- log in
Posted by James Kobielus on August 21, 2008
Databases are evolving faster than ever. Long regarded as an essential but slightly boring centerpiece of the enterprise information management infrastructure, the database is becoming more fluid and adaptive in architecture in order to keep pace with an online world that's becoming virtualized at every level.
In many ways, the database as we know it is disappearing into a virtualization fabric of its own. In this emerging paradigm, data will not physically reside anywhere in particular. Instead, it will be transparently persisted, in a growing range of physical and logical formats, to an abstract, seamless grid of interconnected memory and disk resources; and delivered with subsecond delay to consuming applications. Forrester's ongoing research into the growing market for in-memory distributed-caching middleware shows that this trend is accelerating.
As database revolutions pick up speed, information and knowledge management (I&KM) professionals are likely to get a bit dizzy trying to keep their perspective and sort through competing approaches. When and where should you implement in-memory vs. on-disk data-persistence approaches? When should you go with row-based vs. column-oriented vs. inverted indexing vs. other physical storage models? When does it make sense to implement any of competing vendor-specific OLAP variants--old and new -- for logical modeling (MOLAP, ROLAP, HOLAP, DOLAP, D'oh!LAP, SchmoLAP, etc.)? When should you federate your databases behind an on-demand semantic virtualization middleware layer vs. consolidate it all in an enterprise data warehouse? When should you buy into one vendor’s analytic-database religion (be it columnar or whatever?) and when should you remain strictly storage-layer-agnostic?
One of the chief trends driving database virtualization is users' need for more robust middleware fabric in support of real-time BI. In order to ensure guaranteed subsecond latency for BI, the infrastructure must incorporate a policy-driven, latency-agile, distributed-caching memory grid from end-to-end. However, the convergence of real-time business-intelligence approaches onto a unified, in-memory, distributed-caching infrastructure may take more than a decade to come to fruition because of the immaturity of the technology; lack of multivendor standards; and spotty, fragmented implementation of its enabling technologies among today's BI/DW vendors.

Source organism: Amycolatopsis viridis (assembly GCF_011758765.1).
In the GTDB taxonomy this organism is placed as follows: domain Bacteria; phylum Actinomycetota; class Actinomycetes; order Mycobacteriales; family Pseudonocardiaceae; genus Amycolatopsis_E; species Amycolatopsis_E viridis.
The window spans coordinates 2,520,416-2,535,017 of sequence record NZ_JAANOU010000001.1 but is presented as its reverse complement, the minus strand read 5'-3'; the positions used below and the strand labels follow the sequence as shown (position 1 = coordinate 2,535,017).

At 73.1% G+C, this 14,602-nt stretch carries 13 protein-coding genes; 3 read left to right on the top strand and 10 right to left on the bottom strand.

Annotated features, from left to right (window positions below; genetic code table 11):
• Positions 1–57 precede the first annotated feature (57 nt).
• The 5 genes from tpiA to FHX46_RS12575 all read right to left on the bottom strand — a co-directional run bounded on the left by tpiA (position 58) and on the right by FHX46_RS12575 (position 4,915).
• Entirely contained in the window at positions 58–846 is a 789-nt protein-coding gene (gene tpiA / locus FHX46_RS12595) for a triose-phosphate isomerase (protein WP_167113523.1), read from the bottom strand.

Nevertheless, all signs point to this trend's inevitability--most notably, Microsoft's recent announcement that it is developing its own information fabric platform, codenamed "Project Velocity," to beef up its real-time analytic and transactional computing capabilities. Bear in mind that no BI/DW vendor has clearly spelled out its approach for supporting the full range of physical and logical data-persistence models across its real-time information fabrics. But it's quite clear that the industry is moving toward a new paradigm wherein the optimal data-persistence model will be provisioned automatically to each node based on its deployment role (including EDW, ODS, staging, data mart)-- and in which data will be written to whatever blend of virtualized memory and disk best suits applications' real-time requirements.
It would be ridiculous to imagine this evolution will take place overnight. Even if solution vendors suddenly converged on a common information-fabric framework -- which is highly doubtful -- I&KM managers have too much invested in their enterprises' current data environments to justify migrating them to a virtualized architecture overnight.